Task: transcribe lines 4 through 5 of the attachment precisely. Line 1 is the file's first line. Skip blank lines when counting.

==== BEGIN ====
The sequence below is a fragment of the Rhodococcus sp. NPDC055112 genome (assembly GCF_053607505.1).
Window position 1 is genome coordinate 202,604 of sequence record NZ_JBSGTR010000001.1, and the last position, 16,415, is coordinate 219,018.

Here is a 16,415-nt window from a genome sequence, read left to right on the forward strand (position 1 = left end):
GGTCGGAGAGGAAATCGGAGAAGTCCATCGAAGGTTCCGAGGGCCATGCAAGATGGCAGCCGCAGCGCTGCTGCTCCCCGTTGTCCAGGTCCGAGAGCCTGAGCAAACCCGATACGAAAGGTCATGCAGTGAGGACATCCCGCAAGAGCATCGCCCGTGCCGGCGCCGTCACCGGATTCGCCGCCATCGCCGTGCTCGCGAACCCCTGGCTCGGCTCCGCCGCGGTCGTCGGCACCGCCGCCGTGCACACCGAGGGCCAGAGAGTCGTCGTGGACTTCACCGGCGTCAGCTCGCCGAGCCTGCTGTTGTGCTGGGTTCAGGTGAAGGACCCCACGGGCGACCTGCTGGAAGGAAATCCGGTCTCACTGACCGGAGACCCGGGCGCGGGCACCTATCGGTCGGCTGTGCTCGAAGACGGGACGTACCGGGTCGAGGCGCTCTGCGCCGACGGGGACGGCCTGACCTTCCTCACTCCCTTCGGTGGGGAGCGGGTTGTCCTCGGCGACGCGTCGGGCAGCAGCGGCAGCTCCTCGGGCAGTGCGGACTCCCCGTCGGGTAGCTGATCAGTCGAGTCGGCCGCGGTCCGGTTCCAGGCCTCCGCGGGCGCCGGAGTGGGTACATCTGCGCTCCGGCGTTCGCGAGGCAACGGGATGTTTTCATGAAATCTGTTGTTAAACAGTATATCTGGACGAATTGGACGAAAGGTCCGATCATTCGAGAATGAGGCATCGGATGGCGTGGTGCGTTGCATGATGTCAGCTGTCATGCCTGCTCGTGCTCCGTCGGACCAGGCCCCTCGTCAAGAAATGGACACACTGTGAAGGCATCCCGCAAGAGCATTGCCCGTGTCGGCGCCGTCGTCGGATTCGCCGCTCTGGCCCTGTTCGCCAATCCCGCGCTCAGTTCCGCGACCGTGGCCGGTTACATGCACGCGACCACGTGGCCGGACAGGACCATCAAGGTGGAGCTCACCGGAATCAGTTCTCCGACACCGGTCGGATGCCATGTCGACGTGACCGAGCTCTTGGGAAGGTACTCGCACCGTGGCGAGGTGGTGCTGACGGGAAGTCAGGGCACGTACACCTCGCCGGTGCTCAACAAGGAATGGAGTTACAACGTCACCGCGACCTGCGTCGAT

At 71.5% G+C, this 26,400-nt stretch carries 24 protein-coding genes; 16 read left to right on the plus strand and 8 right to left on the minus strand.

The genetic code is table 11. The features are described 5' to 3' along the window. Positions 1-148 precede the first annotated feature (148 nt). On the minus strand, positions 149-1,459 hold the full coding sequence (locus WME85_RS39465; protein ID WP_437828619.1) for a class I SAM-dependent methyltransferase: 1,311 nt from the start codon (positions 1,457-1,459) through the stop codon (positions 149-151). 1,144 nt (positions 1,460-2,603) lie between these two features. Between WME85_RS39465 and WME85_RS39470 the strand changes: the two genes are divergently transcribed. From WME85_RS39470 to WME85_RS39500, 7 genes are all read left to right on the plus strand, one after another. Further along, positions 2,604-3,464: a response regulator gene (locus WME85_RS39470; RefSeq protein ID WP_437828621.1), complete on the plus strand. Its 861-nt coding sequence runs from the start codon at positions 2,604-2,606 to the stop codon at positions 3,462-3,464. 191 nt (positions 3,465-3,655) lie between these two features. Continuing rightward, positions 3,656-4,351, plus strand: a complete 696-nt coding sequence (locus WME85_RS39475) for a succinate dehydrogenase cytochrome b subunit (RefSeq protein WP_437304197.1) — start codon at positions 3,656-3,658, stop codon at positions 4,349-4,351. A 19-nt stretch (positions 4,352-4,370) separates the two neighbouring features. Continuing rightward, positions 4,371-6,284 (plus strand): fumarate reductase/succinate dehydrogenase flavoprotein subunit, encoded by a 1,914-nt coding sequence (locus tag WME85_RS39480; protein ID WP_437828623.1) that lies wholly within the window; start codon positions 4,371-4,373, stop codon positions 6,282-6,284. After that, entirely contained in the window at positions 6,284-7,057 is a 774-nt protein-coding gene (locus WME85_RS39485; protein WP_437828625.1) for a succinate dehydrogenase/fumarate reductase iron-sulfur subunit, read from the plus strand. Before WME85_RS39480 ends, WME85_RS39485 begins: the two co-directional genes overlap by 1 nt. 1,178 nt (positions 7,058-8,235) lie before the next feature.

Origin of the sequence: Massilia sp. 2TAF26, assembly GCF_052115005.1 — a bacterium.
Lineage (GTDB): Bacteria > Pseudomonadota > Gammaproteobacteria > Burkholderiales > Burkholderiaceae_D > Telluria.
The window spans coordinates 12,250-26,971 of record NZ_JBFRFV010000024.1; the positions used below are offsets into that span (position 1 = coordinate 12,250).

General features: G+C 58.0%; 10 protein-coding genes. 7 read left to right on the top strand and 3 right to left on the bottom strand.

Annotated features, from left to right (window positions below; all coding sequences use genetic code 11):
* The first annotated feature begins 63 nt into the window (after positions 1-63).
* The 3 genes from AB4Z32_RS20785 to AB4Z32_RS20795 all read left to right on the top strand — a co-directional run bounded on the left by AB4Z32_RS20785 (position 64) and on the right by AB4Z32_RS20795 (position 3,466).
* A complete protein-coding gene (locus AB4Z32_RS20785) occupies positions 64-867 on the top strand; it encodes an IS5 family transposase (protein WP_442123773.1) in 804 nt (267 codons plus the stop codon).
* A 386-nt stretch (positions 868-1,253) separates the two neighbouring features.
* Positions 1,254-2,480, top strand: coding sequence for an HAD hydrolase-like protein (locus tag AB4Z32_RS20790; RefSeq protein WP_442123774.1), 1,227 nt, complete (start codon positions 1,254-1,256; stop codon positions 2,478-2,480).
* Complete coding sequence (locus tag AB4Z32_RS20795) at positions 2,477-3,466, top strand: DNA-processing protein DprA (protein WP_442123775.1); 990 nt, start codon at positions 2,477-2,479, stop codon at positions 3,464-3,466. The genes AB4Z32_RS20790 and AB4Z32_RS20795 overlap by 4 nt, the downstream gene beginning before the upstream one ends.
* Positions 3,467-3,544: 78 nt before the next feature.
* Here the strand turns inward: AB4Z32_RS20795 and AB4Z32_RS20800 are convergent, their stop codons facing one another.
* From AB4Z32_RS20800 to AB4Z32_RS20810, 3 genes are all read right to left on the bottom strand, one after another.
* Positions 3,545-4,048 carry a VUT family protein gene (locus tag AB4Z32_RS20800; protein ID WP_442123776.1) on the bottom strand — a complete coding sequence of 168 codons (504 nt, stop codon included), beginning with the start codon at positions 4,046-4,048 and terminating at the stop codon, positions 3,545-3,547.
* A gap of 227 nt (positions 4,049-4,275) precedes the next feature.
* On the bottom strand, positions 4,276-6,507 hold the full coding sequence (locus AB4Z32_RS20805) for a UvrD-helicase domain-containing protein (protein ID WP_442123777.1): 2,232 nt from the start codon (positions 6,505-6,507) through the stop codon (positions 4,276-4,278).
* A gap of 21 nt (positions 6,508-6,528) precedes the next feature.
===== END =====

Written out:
GGTCGGAGAGGAAATCGGAGAAGTCCATCGAAGGTTCCGAGGGCCATGCAAGATGGCAGCCGCAGCGCTGCTGCTCCCCGTTGTCCAGGTCCGAGAGCCTGAGCAAACCCGATACGAAAGGTCATGCAGTGAGGACATCCCGCAAGAGCATCGCCCGTGCCGGCGCCGTCACCGGATTCGCCGCCATCGCCGTGCTCGCGAACCCCTGGCTCGGCTCCGCCGCGGTCGTCGGCACCGCCGCCGTGCACACCGAGGGCCAGAGAGTCGTCGTGGACTTCACCGGCGTCAGCTCGCCGAGCCTGCTGTTGTGCTGGGTTCAGGTGAAGGACCCCACGGGCGACCTGCTGGAAGGAAATCCGGTCTCACTGACCGGAGACCCGGGCGCGGGCACCTATCGGTCGGCTGTGCTCGAAGACGGGACGTACCGGGTCGAGGCGCTCTGCGCCGACGGGGACGGCCTGACCTTCCTCACTCCCTTCGGTGGGGAGCGGGTTGTCCTCGGCGACGCGTCGGGCAGCAGCGGCAGCTCCTCGGGCAGTGCGGACTCCCCGTCGGGTAGCTGATCAGTCGAGTCGGCCGCGGTCCGGTTCCAGGCCTCCGCGGGCGCCGGAGTGGGTACATCTGCGCTCCGGCGTTCGCGAGGCAACGGGATGTTTTCATGAAATCTGTTGTTAAACAGTATATCTGGACGAATTGGACGAAAGGTCCGATCATTCGAGAATGAGGCATCGGATGGCGTGGTGCGTTGCATGATGTCAGCTGTCATGCCTGCTCGTGCTCCGTCGGACCAGGCCCCTCGTCAAGAAATGGACACACTGTGAAGGCATCCCGCAAGAGCATTGCCCGTGTCGGCGCCGTCGTCGGATTCGCCGCTCTGGCCCTGTTCGCCAATCCCGCGCTCAGTTCCGCGACCGTGGCCGGTTACATGCACGCGACCACGTGGCCGGACAGGACCATCAAGGTGGAGCTCACCGGAATCAGTTCTCCGACACCGGTCGGATGCCATGTCGACGTGACCGAGCTCTTGGGAAGGTACTCGCACCGTGGCGAGGTGGTGCTGACGGGAAGTCAGGGCACGTACACCTCGCCGGTGCTCAACAAGGAATGGAGTTACAACGTCACCGCGACCTGCGTCGAT

At 71.5% G+C, this 26,400-nt stretch carries 24 protein-coding genes; 16 read left to right on the plus strand and 8 right to left on the minus strand.